Airplane Deicing: Why It’s a Crucial Step Before You Take Off

What is De-Icing? An Explanation of Airplane De-icing - Pilot MallWhat is De-Icing?

Why do Planes Need De-Icing?

Airplane de-icing is a critical procedure during winter weather conditions to ensure the safety and optimal performance of the aircraft.

This process is essential to prevent ice formation along with, snow, frost, or other contaminants on crucial areas of the aircraft skin such as wings and stabilizers, as it can have detrimental effects on the four forces of flight—drag, lift, thrust, and weight.

An Airplane Being De-Iced at the Airport - Pilot MallWhy De-Icing is Essential 

If allowed to accumulate, contaminants can disrupt critical airflow, leading to increased drag, decreased lift, reduced thrust, and increased weight. This disruption can result in turbulence, a decreased stall angle of attack, and, in severe cases, even a crash.

Potential Consequences of Skipping De-Icing

Skipping the process of removing ice can lead to a range of issues, including decreased stall angle of attack, loss of control due to ice buildup on control surfaces, and the possibility of ice breaking off during flight and causing engine issues.

Snow Covered Airport Taxiway - Pilot MallWhen to De-Ice Your Airplane

While ice removal may seem necessary only during snowy or icy conditions, even seemingly benign frost can be a cause for concern. The Federal Aviation Administration (FAA) has a ground de-icing program that emphasizes the importance of having a clean aircraft with no contaminants before takeoff.

Parts Recommended for De-Icing by FAA

The FAA takes deicing seriously and has put in place a very specific and detailed guide to international de/anti-icing procedures. The regulations standardize the handling and application of deicing compounds as well as the timeline and documentation that must be followed for each application.

The FAA recommends inspecting and remove ice from the following areas:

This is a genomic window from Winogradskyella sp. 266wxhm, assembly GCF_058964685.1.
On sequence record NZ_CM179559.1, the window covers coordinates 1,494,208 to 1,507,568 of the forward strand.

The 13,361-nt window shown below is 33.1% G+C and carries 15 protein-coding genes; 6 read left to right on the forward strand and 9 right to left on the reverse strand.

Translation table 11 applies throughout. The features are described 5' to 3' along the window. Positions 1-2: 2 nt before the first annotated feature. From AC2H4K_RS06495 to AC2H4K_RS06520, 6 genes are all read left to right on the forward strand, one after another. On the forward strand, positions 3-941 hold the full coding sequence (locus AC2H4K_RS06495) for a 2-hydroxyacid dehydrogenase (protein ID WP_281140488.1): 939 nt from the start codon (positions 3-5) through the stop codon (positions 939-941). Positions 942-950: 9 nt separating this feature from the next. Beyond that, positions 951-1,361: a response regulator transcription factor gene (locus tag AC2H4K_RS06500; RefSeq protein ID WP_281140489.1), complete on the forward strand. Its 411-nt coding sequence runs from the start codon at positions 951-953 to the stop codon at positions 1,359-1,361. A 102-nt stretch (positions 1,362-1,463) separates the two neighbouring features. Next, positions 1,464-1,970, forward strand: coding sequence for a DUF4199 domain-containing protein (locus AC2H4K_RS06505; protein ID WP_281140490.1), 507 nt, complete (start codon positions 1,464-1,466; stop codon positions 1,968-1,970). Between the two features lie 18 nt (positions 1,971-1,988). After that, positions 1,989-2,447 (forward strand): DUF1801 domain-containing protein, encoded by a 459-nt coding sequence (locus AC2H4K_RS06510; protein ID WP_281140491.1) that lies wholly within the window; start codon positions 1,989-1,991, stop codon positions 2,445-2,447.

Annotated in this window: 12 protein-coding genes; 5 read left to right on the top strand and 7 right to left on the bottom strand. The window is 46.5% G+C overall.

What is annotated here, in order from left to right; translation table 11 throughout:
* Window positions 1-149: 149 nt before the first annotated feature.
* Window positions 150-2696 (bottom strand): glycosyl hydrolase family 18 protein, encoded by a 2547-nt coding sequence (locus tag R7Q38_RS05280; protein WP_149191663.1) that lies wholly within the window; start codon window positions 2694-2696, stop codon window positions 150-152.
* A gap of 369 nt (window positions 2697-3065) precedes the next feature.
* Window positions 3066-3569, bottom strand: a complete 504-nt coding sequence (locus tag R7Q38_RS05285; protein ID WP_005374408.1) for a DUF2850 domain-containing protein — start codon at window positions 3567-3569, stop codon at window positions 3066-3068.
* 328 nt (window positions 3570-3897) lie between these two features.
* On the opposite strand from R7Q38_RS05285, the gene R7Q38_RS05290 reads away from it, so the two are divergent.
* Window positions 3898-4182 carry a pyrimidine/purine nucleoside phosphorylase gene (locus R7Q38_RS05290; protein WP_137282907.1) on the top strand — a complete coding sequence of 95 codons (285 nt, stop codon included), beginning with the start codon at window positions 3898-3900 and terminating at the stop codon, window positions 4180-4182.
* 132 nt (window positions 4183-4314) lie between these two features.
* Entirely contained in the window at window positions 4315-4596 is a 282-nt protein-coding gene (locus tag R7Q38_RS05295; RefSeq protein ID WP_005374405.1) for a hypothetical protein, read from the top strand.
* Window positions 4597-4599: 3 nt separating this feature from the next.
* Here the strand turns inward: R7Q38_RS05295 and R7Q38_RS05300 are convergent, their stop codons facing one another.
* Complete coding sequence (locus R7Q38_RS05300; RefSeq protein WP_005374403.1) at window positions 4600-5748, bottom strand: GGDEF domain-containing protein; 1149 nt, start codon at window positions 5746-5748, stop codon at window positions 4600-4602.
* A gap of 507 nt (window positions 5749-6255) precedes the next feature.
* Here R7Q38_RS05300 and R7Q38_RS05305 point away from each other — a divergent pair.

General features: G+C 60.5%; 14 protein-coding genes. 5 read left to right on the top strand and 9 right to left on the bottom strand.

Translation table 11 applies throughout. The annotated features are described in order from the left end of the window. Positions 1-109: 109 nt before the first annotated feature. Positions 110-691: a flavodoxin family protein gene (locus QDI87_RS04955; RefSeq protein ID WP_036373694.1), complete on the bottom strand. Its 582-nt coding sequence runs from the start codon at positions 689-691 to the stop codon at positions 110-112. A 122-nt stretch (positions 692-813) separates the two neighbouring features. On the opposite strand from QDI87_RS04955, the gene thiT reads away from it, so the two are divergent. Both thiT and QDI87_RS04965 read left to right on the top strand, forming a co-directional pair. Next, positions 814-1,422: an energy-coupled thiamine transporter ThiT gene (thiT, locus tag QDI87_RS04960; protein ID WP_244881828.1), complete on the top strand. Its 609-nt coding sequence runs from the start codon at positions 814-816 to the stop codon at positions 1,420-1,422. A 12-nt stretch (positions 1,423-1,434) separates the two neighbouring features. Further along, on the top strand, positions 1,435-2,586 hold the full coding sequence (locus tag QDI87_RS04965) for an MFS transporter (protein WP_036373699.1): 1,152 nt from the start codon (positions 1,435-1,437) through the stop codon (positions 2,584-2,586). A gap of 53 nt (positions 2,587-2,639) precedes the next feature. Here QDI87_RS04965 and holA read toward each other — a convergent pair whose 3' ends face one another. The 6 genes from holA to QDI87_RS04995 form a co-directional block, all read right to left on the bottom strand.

• Antennas and sensors
  • Control surfaces and gaps
  • Engine inlets and fan blades
  • Fuselage
  • Landing gear and landing gear door
  • Pitot heads and static ports
  • Propellers
  • Leading edges
  • Vertical and horizontal tail surfaces
  • Wings and all other aerodynamic surfaces

A worker using deicer on a commercial aircraft - Pilot MallWhat is Used to De-Ice Airplanes

When de-icing your plane, a de-icing compound comprised of propylene glycol and water is used to remove contaminants like ice, snow, and frost. Different types of de-icing fluid, such as Type I, with specific holdover times, can be selected based on weather conditions and desired effectiveness.

  • Types of De-Icing Fluids:

    • Type I: Less viscous, orange dyed anti icing fluid for temperatures down to 22°F.

How to De-Ice Your Airplane

Ice Removal: Commercial Plane

To deice a commercial airplane, deicing chemicals are put into a blend and heated to approximately 130-180°F and sprayed onto the aircraft through a high-pressure hose. As the pilot, you will work with the ground crew to make a joint determination on which aircraft surfaces require deicing, which type of fluid to use, and whether manual deicing is required for select areas.

It is important for the pilot and crew to know the no-spray areas of their aircraft and plan deicing accordingly. Consult your aircraft maintenance manual (AMM) for aircraft-specific details and guidance.